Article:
Another form of ischemic conditioning, remote ischemic conditioning, a term introduced by Przyklenk et al. in 1993 [115], when cardioprotection is achieved by ischemic insult on remote organ or occlusion of remote vessel in the same organ, seems to be the more promising strategy than classical ischemic conditioning. Further research revealed that the remote ischemic conditioning protection can be induced by ischemia of broad scale of distant tissues (either cardiac or non-cardiac) and evokes systemic protection against the acute I/R injury [116-118]. A growing number of experimental studies using animal models have demonstrated beneficial effects of brief limb ischemia in remote conditioning of the heart [119,120]. Moreover, this inter-organ protection was achieved by limb ischemia in humans [121]. Unfortunately, despite of the successful results achieved by different types of ischemic conditioning in experimental studies, the translation of these to clinical practice is limited and results are not conclusive. The most probable reason is that ischemic conditioning is a “healthy heart phenomenon” and failed in the case of patients with different comorbidities such as hypertension, hyperlipidemia, diabetes, insulin resistance, heart failure, altered coronary circulation and aging, as well as co-medications including statins, nitrates and antidiabetic drugs, that all together may modify the patient’s response to cardioprotective interventions [122].


I/R injury of the heart represent one of the leading causes of morbidity and mortality worldwide. Various procedures such as coronary angioplasty, cardiac by-pass surgery, cardiac transplantation, and thrombolytic therapy in addition to delayed opening of collaterals in the heart after an ischemic insult are associated with development of the I/R injury. This injury leads to impaired heart function and myocardial cell damage. Numerous mechanisms including occurrence of oxidative stress, Ca 2+ -overload, alterations in gene expression, increased activities of proteolytic enzymes and activation of inflammatory processes have been identified to be involved in the I/R injury and proposed as a potential targets for its therapy. Different pharmacologic agents such as anti inflamatory drugs, vasodilators, cation channel inhibitors and antioxidants have been tested in animal models as well as in clinical trials for the prevention and treatment of the I/R injury. Many of these agents have been shown more or less efficient in preventing the development of the I/R injury; however, their efficiency in the treatment of I/R is not conclusive. Therefore, development of the new pharmacologic agents with therapeutic potential in management of patients with I/R injury is needed. Although ischemic conditioning including pre- and postconditioning as well as remote conditioning seem to be the promising strategies for decreasing the negative consequences of I/R injury, their translation into the clinical practice did not produce satisfactory results to date. Nonetheless, the remote ischemic conditioning has been proposed to have emerging significance with respect of clinical interventions. Thus, revealing of molecular mechanisms included in remote ischemic conditioning may produce satisfactory results in translation of this endogenous cardioprotection to clinical practice in the near future. It is mentioned that Ibanez et al. [123] have also indicated a great success in reducing ischemic injury but have emphasized that the time has come to focus our efforts on future therapies for reducing the reperfusion injury.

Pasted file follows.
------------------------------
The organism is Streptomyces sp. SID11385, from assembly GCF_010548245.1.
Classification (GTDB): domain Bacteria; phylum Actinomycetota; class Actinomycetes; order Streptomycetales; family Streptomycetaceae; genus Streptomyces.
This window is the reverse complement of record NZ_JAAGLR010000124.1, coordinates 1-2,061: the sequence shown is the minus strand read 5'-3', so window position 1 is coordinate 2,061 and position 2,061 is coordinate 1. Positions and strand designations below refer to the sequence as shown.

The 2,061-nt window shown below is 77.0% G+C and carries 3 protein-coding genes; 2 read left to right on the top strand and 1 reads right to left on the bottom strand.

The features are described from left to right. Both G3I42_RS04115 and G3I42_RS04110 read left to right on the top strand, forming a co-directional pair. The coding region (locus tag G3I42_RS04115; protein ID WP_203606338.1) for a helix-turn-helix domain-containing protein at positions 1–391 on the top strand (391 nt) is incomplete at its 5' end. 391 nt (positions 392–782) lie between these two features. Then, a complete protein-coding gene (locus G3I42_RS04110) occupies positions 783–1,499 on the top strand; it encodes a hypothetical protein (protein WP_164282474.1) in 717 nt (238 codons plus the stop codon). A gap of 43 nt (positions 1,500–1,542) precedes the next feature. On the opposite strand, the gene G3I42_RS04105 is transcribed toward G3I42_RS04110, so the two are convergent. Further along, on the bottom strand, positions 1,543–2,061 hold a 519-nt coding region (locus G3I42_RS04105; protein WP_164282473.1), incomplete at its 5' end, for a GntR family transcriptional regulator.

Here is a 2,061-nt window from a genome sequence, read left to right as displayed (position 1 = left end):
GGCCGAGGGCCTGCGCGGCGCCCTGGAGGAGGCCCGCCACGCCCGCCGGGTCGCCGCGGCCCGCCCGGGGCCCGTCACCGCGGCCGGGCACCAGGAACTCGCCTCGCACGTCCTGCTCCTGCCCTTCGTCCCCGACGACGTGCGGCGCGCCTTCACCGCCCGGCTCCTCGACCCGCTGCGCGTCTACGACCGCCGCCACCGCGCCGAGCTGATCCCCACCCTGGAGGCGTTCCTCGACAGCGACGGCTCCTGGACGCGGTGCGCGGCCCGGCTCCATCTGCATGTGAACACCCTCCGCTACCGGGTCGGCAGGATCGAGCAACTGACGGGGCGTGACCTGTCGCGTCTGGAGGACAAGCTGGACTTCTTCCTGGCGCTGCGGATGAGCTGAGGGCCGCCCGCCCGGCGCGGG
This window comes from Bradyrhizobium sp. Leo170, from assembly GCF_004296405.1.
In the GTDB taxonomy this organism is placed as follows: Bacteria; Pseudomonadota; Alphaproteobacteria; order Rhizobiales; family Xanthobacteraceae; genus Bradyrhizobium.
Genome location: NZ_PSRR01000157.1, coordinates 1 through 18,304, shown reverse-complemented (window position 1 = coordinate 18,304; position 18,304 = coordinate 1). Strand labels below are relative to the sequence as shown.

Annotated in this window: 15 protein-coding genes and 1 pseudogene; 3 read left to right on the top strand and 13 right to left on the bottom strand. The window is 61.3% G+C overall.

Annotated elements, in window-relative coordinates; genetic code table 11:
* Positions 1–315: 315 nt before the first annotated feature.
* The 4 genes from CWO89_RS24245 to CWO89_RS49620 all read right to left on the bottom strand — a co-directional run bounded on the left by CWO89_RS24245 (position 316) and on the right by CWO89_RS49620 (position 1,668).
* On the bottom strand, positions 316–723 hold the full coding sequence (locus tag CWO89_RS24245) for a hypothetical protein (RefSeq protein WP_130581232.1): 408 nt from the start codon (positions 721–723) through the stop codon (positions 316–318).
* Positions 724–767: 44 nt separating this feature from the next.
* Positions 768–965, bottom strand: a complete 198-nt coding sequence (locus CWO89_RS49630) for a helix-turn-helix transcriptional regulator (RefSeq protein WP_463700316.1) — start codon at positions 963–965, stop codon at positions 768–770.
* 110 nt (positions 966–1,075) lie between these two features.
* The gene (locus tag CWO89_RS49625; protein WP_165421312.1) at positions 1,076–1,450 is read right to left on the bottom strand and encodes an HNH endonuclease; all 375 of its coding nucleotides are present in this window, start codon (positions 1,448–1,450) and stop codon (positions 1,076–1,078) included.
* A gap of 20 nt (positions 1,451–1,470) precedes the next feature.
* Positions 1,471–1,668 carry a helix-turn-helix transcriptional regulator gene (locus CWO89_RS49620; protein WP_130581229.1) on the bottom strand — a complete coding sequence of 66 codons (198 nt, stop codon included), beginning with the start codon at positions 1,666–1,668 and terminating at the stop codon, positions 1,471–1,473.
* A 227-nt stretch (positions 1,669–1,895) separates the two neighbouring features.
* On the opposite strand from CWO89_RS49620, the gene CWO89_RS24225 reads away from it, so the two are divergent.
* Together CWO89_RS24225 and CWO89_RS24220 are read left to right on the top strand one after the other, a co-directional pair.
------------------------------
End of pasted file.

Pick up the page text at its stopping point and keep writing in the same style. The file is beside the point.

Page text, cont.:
The infrastructure support for this project was provided by the St. Boniface Hospital Research Foundation. Dr. Monika Bartekova was a visiting scientist from the Institute for Heart Research, Slovak Academy of Sciences, Bratislava, Slovakia.

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Article Information

Aritcle Type: Research Article

Citation: Ducas A, Bartekova M, Dhalla NS (2015) Ischemia-Reperfusion Injury of the Heart: Moving forward with our Knowledge. J Hear Health 1 (3): doi http://dx.doi.org/10.16966/2379- 769X.110

Copyright:© 2015 Ducas A. This is an open-access article distributed under the terms of the Creative Commons Attribution License, which permits unrestricted use, distribution, and reproduction in any medium, provided the original author and source are credited.

Publication history: 

  • Received date: 29 July 2015

  • Accepted date: 28 August 2015

  • Published date: 2 September 2015